Should big box retailers be allowed to stay open while other businesses are forced to close?
In response to COVID-19, the Ontario government enacted Rules for Areas in Stage 1, O. Reg. 82/20 under the Reopening Ontario (A Flexible Response to COVID-19) Act, 2020 (“ROA”), a Regulation restricting the operation of retail businesses in regions designated as being under Stage 1 (i.e., the parts of Ontario with the highest rates of COVID-19). Such businesses are to be closed unless they are specifically listed in Schedule 2 of the Regulation.
Hudson’s Bay (“HB”) challenged s. 2(1)3 of Schedule 2 of the Regulation—which provides that “discount and big box retailers selling groceries” are permitted to open—on the basis that the Regulation is ultra vires the ROA. HB argued that this provision drew an irrational distinction between HB stores and stores such as Walmart because, other than selling groceries, the types of merchandise both stores sell is essentially the same. The distinction allowed stores that sell the same types of products as HB to continue selling those products only because they also sell groceries. Without this distinction, HB stores would also be allowed to open.
HB argued that it had to lay off over 3,000 employees since the lockdown began, and anticipated significant economic harm resulting from the closures given that the December shopping season usually represents 15% to 20% of its sales. It also argued that there was no evidence that COVID-19 was more likely to be transmitted in its stores than in the other retail stores that were allowed to remain open.
Parties who challenge regulations as ultra vires bear the onus of demonstrating that the regulations are invalid. They must demonstrate that the regulations are inconsistent with the objective of the enabling statute or the scope of the statutory mandate. Assessing whether a regulation is ultra vires is a two-step process. The first step is to determine the purpose and scope of the authority under the enabling statute. The second step is to assess whether the regulation is authorized by the statute, including whether it falls within its purposes. It would take an “egregious” case to strike a regulation down as ultra vires.
The Regulation was originally made under the Emergency Management and Civil Protection Act (“EMCPA”). Once the Premier of Ontario declared a state of emergency in response to COVID-19, EMCPA gave the Lieutenant Governor in Council (“LG”) significant powers to make orders that the LG believes are necessary and essential in the circumstances to prevent, reduce or mitigate serious harm to persons or substantial damage to property (including the power to close any business). When the ROA came into force on July 24, 2020, it provided that all orders made under the EMCPA that addressed the pandemic would continue, including the Regulation.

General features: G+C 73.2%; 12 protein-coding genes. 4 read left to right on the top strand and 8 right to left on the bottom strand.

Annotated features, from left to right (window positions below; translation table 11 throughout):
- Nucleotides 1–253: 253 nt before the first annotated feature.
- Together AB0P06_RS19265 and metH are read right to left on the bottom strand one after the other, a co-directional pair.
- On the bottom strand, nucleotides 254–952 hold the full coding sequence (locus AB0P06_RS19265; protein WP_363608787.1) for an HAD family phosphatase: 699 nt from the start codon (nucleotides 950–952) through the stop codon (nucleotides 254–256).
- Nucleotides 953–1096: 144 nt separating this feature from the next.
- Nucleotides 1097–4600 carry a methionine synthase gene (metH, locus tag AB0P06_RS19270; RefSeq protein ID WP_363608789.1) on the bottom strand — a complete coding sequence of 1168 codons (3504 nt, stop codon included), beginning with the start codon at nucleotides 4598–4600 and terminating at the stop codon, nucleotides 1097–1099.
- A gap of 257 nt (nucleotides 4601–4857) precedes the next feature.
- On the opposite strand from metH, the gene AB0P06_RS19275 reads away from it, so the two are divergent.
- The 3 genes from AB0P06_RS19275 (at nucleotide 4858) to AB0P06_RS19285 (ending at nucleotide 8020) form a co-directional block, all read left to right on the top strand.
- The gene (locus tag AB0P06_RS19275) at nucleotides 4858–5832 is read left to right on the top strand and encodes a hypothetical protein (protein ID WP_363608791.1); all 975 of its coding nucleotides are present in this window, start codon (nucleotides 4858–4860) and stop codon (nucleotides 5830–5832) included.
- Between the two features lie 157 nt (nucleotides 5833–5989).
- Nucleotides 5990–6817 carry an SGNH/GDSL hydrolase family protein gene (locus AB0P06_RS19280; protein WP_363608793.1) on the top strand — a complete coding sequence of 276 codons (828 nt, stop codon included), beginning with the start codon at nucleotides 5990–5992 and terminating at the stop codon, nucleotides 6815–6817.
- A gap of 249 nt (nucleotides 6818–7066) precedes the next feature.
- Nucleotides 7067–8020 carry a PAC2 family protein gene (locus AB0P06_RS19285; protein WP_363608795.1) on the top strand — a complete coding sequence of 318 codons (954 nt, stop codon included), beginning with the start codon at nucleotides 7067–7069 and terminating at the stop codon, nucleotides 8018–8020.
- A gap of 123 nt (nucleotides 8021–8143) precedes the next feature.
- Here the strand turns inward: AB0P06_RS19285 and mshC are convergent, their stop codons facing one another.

The overall purpose of the ROA is to provide a flexible approach to balancing the health and safety of Ontarians during the pandemic against the province’s economic and business interests. The Regulation falls within a scheme that allows for different regions of the province to be under different restrictions, depending on the severity of the pandemic in a particular region. The Regulation imposes more restrictive closures in those areas that are more affected by COVID-19.
The listed retailers allowed to open under s. 2 of Schedule 2 offer goods that are necessary, such as groceries and pharmaceuticals. The inclusion of “discount and big box retailers selling groceries” is not about making items such as clothes and furniture available to members of the public. Rather, it is about giving members of the public access to additional retail venues through which to buy necessary goods like groceries and pharmaceuticals. While the restriction may be overly inclusive in the sense that it allows people to go to certain types of retail stores in Stage 1 areas to buy more than necessary goods, this does not mean that the provision does not fall within the purposes of the ROA.
The operation of the Regulation and its effect may seem unfair to HB and other retailers that do not sell groceries, but unfairness is not a legal ground to challenge the Regulation. Most of the exempt businesses listed in Schedule 2 are tied in some way to what could reasonably be considered the provision of essential goods or services.
HB’s evidence about whether the continued closure of its stores is effective, as compared to big box stores or discount stores, is irrelevant. The effectiveness or wisdom of the Regulation is irrelevant. It is not the role of the courts to decide whether regulations would achieve their goals or fix the historical problem addressed by the regulations. The Court concluded that s. 2(1)3, Schedule 2 of the Regulation is intra vires and dismissed HB’s application for judicial review.
Counsel: Jonathan C. Lisus, Rahool P. Agarwal, James Renihan, Zain Naqi and Carter Liebzeit of Lax O’Sullivan Lisus Gottlieb LLP for the Applicant and Richard Ogden, Heather McIvor and Domenico Polla for the Respondent.
Judges: Penny, Emery and Favreau JJ.